So, after the blitzkrieg neo-liberal policy destruction of Labour between 1984 and 1990 – and National until 1996, New Zealanders decided they wanted change.

In less than two years Jim Bolger was rolled by Jenny Shipley whose mission was to smash the centre-right coalition and to continue the neo-liberal experiment supported by the Business Round Table and any other stragglers they could cobble together.

We saw some of this recently in the economic prescription of a failed politician who simply could not see that pure neo-liberal economics is a pathway to economic servitude for all but a small privileged elite.

Or maybe he does know this – which makes he, and his ilk, even more dangerous.

Dripping with irony. Peters enabled both the Bolger government and the Clark government prior to making that speech.

In 2016 Government a ‘bum with five cheeks’ – Peters

“Unless we get a dramatic economic and social change as a result of our efforts at the next election, we would have failed. That’s our objective. We know that unless we’ve got a dramatic change from this neoliberal failure that every other country seems to understand now but us, then we as a party would have failed.”

There is scant sign of anything like a dramatic economic and social change in the current Government or in the budget, apart from vague assurances it will be ‘transformational’ at some time in the future.

Also from 2016 – Winston Peters: ‘Most Kiwis are struggling’

“Everyone in New Zealand First knows that our duty, our responsibility and our mission statement is to get an economic and social change at the next election. Otherwise we will have all failed. It was a challenge to my caucus members, my party delegates and everybody else.”

He said there was no use in pursuing the major parties’ neo-liberal economic policies, which he described as being like “Pepsi and Coca-Cola”.

Peters provided the froth for both, and continues to do so.

Leading in to the 2017 election campaign: Winston Peters dismisses ‘irresponsible capitalism’ of other parties with new economic policy

Winston Peters is positioning NZ First as the party of difference and says his policy announcements today will steer away from the “irresponsible capitalism” that every other political party is selling.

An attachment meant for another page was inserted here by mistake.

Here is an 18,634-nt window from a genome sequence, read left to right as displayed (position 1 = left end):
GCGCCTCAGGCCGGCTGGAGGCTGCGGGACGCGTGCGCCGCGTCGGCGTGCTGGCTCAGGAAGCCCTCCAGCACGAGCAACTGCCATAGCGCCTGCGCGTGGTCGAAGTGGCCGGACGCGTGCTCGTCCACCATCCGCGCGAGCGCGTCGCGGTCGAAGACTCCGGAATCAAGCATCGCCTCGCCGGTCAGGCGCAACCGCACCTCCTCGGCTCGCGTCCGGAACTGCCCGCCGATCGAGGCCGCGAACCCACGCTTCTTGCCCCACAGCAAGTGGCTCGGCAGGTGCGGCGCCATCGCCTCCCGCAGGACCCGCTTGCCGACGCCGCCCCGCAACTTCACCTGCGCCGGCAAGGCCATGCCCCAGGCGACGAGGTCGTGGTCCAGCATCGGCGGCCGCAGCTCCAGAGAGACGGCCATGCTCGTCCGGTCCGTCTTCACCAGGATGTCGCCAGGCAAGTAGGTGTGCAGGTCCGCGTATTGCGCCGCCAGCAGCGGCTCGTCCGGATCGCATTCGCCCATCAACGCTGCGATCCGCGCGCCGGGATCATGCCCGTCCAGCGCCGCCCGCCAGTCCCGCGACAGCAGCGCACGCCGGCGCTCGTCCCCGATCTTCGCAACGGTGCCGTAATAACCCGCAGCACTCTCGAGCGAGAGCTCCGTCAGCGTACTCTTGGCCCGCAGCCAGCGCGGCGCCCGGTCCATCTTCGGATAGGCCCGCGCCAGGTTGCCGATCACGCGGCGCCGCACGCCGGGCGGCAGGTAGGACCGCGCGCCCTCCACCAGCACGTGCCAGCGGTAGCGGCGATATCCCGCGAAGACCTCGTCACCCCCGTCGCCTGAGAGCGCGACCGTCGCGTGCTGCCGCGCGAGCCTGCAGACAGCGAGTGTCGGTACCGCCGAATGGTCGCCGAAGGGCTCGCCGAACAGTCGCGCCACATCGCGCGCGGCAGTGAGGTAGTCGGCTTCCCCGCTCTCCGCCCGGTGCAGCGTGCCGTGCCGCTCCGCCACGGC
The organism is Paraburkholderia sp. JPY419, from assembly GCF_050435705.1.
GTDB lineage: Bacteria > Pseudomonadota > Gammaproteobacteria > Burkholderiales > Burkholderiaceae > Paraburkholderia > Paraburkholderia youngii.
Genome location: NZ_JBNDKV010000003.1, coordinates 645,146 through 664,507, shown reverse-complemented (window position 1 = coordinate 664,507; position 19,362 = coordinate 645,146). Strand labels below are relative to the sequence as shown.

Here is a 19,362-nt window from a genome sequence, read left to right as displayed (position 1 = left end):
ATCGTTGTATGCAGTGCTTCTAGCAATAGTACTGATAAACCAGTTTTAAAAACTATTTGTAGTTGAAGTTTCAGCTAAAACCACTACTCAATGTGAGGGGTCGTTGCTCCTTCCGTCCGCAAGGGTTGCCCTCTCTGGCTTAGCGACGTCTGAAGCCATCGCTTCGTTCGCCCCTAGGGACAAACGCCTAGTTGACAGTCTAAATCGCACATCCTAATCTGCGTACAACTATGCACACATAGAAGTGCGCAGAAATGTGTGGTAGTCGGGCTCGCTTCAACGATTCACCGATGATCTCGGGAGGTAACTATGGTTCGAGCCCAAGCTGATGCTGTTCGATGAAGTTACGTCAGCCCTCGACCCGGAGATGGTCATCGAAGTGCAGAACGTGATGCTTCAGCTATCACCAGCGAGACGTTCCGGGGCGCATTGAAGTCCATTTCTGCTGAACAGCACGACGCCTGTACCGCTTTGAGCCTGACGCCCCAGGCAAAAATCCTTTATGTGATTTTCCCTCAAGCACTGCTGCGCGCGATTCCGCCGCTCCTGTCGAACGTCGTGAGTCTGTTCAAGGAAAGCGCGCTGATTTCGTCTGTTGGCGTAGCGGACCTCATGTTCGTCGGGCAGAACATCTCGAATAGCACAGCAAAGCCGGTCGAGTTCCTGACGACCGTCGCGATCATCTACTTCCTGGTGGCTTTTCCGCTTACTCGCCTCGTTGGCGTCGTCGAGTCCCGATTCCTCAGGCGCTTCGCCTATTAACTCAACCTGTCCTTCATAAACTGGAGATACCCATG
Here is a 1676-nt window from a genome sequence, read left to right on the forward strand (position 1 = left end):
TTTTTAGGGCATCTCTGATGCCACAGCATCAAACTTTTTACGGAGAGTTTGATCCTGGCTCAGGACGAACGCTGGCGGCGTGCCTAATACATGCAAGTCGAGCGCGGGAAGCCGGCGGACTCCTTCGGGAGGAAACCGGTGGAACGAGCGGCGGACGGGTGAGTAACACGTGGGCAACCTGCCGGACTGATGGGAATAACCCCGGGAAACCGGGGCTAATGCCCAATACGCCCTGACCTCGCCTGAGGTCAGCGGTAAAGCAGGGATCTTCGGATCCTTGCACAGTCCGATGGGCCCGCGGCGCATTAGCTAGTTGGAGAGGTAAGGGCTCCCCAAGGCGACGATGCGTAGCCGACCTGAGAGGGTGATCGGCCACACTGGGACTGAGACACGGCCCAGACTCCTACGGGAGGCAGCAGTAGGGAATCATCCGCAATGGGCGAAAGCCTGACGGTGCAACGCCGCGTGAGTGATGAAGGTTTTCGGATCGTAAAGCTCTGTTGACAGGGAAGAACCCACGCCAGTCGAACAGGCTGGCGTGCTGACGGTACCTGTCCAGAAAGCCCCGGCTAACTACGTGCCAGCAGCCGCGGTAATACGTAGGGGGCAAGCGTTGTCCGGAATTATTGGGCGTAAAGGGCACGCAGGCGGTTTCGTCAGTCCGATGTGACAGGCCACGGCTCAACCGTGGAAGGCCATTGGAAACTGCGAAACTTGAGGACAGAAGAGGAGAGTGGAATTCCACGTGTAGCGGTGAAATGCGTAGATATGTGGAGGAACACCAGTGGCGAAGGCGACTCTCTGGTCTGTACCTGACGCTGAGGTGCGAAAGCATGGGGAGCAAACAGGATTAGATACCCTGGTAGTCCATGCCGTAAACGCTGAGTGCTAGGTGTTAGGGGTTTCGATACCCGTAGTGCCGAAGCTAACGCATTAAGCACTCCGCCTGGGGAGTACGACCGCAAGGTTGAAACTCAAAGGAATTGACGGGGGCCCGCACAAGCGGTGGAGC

The neo-liberal policy adopted by New Zealand politicians in the 1980s is a “failed economic experiment”.

“We want to confront what’s going on and set it right,” Peters said.

“I look at Parliament today and the National party, the Labour party and now the Greens are all accepting of that with a little bit of tweaking. That is astonishing, particularly in the case of the Greens – they’ve done it to try and look respectable – it’s totally disrespectable economic policy.”

Peters has enabled a Labour led Government whose first budget is little more than a bit of tweaking, with the Greens getting a  modest modest bit money for tweaking environmental policies.

Once negotiating power with Labour and the Greens Peters was already talking less radically.

October 2017: Winston Peters wants ‘today’s capitalism’ to regain its ‘human face’

“Far too many New Zealanders have come to view today’s capitalism, not as their friend, but as their foe. And they are not all wrong.

“That is why we believe that capitalism must regain its responsible – its human face. That perception has influenced our negotiations.”

So he moved from radical change to supporting a tweak to capitalism.

And this weeks budget has been barely a tweak. Guyon Espiner calls it a A ‘triumph of neoliberalism’

It turns out you can’t judge a book by its colour either. Labour’s first Budget in nearly a decade came with a bold red trim, rather than the royal blue Treasury uses to present the documents when National is in power.

But inside this was a blue budget not a red one. It’s a description neither Labour nor National would like bestowed on Budget 2018 but this was a triumph of neoliberalism or at least a continuation of it.

A continuation of neoliberalism enabled by and supported by Peters, with a bit of crony capitalism for him and NZ First.

This looked like National’s tenth Budget rather than Labour’s first.

It is the seventh National/Labour budget that NZ First has played a hand in.

Much more largesse has been lavished on the New Zealand First relationship with $1 billion for foreign aid and diplomats and another $1 billion for the Shane Jones provincial growth fund.

Even Winston Peters’ racing portfolio gets a giddy up. The government will spend nearly $5 million on tax deductions “for the costs of high quality horses acquired with the intention to breed”.

It has to be a handsome horse though. The rules say it will be tax deductible if it is a standout yearling “that commands attention by virtue of its bloodlines, looks and racing potential”.